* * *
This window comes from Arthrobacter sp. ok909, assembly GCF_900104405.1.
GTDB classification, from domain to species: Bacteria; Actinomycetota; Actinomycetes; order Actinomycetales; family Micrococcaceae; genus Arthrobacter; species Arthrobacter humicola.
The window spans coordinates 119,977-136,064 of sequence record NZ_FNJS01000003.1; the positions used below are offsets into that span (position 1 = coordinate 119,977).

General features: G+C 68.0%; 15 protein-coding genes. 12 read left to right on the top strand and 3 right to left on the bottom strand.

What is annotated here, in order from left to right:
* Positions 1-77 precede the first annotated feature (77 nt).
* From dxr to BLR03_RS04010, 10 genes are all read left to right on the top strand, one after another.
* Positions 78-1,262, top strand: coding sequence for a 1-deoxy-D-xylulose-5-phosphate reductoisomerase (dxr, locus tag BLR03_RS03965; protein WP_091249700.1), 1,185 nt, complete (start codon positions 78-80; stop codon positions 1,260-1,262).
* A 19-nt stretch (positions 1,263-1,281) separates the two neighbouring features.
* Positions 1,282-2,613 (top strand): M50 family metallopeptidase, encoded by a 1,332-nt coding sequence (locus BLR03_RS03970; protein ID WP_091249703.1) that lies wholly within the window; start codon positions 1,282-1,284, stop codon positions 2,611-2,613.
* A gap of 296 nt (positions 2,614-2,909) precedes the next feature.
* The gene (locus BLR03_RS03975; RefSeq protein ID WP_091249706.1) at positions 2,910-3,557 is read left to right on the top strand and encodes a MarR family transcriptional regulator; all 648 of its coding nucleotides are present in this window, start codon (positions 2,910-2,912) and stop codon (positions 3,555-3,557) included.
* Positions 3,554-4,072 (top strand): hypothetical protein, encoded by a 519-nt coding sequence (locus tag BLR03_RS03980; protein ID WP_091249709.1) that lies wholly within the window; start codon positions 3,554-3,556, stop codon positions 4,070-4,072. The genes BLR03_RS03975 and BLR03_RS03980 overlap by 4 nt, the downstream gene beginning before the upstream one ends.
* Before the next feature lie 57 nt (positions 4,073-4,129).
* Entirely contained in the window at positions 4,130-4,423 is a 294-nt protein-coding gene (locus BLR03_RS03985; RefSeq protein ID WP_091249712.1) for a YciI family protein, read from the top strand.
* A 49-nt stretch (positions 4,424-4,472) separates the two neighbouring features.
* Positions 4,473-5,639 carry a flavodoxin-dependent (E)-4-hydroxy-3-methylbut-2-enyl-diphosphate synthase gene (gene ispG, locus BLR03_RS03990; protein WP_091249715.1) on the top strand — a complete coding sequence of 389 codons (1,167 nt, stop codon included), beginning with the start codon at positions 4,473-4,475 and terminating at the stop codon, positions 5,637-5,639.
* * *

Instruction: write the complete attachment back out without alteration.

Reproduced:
This window comes from Arthrobacter sp. ok909, assembly GCF_900104405.1.
GTDB classification, from domain to species: Bacteria; Actinomycetota; Actinomycetes; order Actinomycetales; family Micrococcaceae; genus Arthrobacter; species Arthrobacter humicola.
The window spans coordinates 119,977-136,064 of sequence record NZ_FNJS01000003.1; the positions used below are offsets into that span (position 1 = coordinate 119,977).

General features: G+C 68.0%; 15 protein-coding genes. 12 read left to right on the top strand and 3 right to left on the bottom strand.

What is annotated here, in order from left to right:
* Positions 1-77 precede the first annotated feature (77 nt).
* From dxr to BLR03_RS04010, 10 genes are all read left to right on the top strand, one after another.
* Positions 78-1,262, top strand: coding sequence for a 1-deoxy-D-xylulose-5-phosphate reductoisomerase (dxr, locus tag BLR03_RS03965; protein WP_091249700.1), 1,185 nt, complete (start codon positions 78-80; stop codon positions 1,260-1,262).
* A 19-nt stretch (positions 1,263-1,281) separates the two neighbouring features.
* Positions 1,282-2,613 (top strand): M50 family metallopeptidase, encoded by a 1,332-nt coding sequence (locus BLR03_RS03970; protein ID WP_091249703.1) that lies wholly within the window; start codon positions 1,282-1,284, stop codon positions 2,611-2,613.
* A gap of 296 nt (positions 2,614-2,909) precedes the next feature.
* The gene (locus BLR03_RS03975; RefSeq protein ID WP_091249706.1) at positions 2,910-3,557 is read left to right on the top strand and encodes a MarR family transcriptional regulator; all 648 of its coding nucleotides are present in this window, start codon (positions 2,910-2,912) and stop codon (positions 3,555-3,557) included.
* Positions 3,554-4,072 (top strand): hypothetical protein, encoded by a 519-nt coding sequence (locus tag BLR03_RS03980; protein ID WP_091249709.1) that lies wholly within the window; start codon positions 3,554-3,556, stop codon positions 4,070-4,072. The genes BLR03_RS03975 and BLR03_RS03980 overlap by 4 nt, the downstream gene beginning before the upstream one ends.
* Before the next feature lie 57 nt (positions 4,073-4,129).
* Entirely contained in the window at positions 4,130-4,423 is a 294-nt protein-coding gene (locus BLR03_RS03985; RefSeq protein ID WP_091249712.1) for a YciI family protein, read from the top strand.
* A 49-nt stretch (positions 4,424-4,472) separates the two neighbouring features.
* Positions 4,473-5,639 carry a flavodoxin-dependent (E)-4-hydroxy-3-methylbut-2-enyl-diphosphate synthase gene (gene ispG, locus BLR03_RS03990; protein WP_091249715.1) on the top strand — a complete coding sequence of 389 codons (1,167 nt, stop codon included), beginning with the start codon at positions 4,473-4,475 and terminating at the stop codon, positions 5,637-5,639.